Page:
Middle years

Overview

Women of all ages are likely to experience anxiety more than men but between the ages of 35 and 64 more than 20% will have had an anxiety disorder over the past 12 months. The middle years are a long and busy time. Physical changes can range from pregnancy, childbirth to menopause. Relationships can be new, old and new again. Careers can start, be put on hold, start up again. There is a lot to think about and do. It is little wonder anxiety and worry can be high at this time. If you would like to know more about worry and anxiety at this time in your life you have come to the right place.  

Explore the following pages to learn more about anxiety and worry, think about how anxiety affects you and find ways to help with those anxious thoughts and feelings. Below are the definitions for worry, anxiety and anxiety disorders. See if one sounds more like you. If you are unsure if you have anxiety or worry, go to our self-assessment pages to explore your thoughts and feelings further.

Middle years

Professor Jane Fisher, Jean Hailes Professor of Women’s Health at Monash University and Dr Mandy Deeks, Psychologist, have a conversation about anxiety and worry in midlife.

How anxious do you feel?

Worry

Worry is about being concerned about, but not lost in all of the changes, demands and confusion you feel.

Learn more
Anxiety

Anxiety is when you sometimes feel the chaos of life, that things are not as they once were and you feel unsure whether to cry, scream or give up if one more thing is added.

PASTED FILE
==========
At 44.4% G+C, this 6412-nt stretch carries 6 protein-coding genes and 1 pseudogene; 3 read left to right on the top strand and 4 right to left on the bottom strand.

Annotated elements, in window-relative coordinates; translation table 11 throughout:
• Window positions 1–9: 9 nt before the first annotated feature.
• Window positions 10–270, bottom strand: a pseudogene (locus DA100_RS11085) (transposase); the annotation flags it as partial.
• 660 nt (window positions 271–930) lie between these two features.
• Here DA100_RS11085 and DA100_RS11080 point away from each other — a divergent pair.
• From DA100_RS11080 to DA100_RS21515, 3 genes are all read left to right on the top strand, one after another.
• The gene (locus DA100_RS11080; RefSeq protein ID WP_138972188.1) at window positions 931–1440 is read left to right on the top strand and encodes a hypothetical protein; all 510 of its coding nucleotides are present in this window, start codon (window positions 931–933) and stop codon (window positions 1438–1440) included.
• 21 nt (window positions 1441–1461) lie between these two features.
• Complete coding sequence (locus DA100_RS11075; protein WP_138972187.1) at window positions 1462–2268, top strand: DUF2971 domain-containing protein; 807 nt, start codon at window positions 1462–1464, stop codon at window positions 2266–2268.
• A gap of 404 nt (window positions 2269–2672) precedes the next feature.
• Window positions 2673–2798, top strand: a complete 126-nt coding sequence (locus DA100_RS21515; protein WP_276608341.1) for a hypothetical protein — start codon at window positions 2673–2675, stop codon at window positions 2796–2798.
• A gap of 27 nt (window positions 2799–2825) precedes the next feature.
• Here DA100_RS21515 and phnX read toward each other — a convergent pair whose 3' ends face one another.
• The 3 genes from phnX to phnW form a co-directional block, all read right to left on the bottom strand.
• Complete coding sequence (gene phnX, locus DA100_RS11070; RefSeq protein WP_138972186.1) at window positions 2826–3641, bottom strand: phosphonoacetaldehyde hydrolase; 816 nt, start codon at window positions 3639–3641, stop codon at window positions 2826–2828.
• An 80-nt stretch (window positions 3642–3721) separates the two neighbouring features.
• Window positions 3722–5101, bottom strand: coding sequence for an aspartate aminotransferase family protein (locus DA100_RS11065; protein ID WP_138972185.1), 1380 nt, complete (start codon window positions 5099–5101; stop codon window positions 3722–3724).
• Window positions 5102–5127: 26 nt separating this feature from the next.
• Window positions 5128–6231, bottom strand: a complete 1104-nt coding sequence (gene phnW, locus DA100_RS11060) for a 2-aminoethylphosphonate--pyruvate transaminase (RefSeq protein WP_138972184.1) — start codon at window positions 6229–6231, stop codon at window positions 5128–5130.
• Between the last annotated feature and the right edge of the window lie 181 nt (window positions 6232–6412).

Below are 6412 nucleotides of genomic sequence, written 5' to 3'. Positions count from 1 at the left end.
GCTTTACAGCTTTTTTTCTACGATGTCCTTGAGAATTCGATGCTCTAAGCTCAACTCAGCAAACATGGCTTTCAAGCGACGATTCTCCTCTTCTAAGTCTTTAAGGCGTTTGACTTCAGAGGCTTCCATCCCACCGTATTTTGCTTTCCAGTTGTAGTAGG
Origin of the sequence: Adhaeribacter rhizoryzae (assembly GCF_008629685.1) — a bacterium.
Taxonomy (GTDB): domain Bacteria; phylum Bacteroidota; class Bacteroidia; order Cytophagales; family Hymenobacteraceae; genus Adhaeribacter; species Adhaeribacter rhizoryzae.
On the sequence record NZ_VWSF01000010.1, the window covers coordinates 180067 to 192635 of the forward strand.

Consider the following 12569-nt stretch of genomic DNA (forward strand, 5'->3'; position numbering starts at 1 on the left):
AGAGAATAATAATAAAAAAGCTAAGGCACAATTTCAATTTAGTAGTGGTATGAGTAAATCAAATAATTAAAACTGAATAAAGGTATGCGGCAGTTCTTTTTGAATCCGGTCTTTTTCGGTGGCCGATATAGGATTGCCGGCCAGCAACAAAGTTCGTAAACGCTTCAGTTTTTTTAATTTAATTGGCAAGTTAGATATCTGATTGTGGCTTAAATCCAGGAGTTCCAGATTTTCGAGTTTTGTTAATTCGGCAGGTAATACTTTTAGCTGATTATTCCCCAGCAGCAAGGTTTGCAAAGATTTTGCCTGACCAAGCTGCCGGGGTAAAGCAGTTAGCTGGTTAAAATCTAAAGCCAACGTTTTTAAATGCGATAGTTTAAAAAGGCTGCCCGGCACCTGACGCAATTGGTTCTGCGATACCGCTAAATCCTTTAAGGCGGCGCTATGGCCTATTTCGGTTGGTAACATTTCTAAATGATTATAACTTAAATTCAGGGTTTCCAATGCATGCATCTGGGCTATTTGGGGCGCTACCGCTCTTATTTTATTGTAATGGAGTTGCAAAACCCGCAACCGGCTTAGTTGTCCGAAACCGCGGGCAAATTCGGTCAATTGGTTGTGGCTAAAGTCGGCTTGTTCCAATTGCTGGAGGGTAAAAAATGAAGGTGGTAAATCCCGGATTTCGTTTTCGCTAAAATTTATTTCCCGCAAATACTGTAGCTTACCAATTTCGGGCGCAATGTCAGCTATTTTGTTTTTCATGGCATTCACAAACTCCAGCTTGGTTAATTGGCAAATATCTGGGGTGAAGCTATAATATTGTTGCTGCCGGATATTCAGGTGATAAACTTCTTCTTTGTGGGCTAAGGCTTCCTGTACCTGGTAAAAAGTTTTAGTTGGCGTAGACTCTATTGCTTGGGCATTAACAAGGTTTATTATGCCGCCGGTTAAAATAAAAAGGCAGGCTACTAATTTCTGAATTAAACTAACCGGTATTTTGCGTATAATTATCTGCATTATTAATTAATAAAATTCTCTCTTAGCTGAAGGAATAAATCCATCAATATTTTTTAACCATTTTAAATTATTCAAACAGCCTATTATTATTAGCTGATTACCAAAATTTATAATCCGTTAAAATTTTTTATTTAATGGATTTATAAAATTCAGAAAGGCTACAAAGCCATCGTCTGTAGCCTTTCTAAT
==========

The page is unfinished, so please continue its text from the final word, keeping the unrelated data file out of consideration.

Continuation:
Learn more
Anxiety disorders

Anxiety disorder is when your sense of how to cope and who you are feels like it has been replaced by constant fear, excessive worry and daily life is hard to do.

Learn more
Created on 18/08/2013 | Updated on 24/10/2017
References for this page
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Not sure? Use our quick self assessment tool to check.

About Jean Hailes

Jean Hailes is Australia’s leading and most trusted women’s health organisation. We believe in physical and emotional health and wellbeing in all its dimensions for all women in Australia throughout their lives.

We offer a range of free resources and easy to understand information on women’s health and wellbeing. Appointments at our specialist women’s health clinics can be made in person (East Melbourne and Clayton, VIC) or across Australia via our Telehealth consultation service. www.jeanhailes.org.au

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